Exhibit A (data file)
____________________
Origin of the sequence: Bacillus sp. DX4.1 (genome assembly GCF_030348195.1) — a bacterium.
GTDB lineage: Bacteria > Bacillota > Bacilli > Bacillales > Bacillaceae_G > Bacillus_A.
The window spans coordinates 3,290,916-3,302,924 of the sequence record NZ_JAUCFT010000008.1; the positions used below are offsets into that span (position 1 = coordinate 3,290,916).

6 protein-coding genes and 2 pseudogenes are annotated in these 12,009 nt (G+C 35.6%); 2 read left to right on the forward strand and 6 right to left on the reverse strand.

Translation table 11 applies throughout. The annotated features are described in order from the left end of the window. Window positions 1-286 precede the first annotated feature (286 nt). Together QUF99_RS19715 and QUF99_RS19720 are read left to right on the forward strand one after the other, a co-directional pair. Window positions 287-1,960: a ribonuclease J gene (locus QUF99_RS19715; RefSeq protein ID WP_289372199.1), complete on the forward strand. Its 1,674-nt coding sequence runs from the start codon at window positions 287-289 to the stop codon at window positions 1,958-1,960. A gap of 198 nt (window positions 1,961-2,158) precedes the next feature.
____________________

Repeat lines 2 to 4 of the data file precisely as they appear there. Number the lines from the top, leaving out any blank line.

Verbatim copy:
GTDB lineage: Bacteria > Bacillota > Bacilli > Bacillales > Bacillaceae_G > Bacillus_A.
The window spans coordinates 3,290,916-3,302,924 of the sequence record NZ_JAUCFT010000008.1; the positions used below are offsets into that span (position 1 = coordinate 3,290,916).

6 protein-coding genes and 2 pseudogenes are annotated in these 12,009 nt (G+C 35.6%); 2 read left to right on the forward strand and 6 right to left on the reverse strand.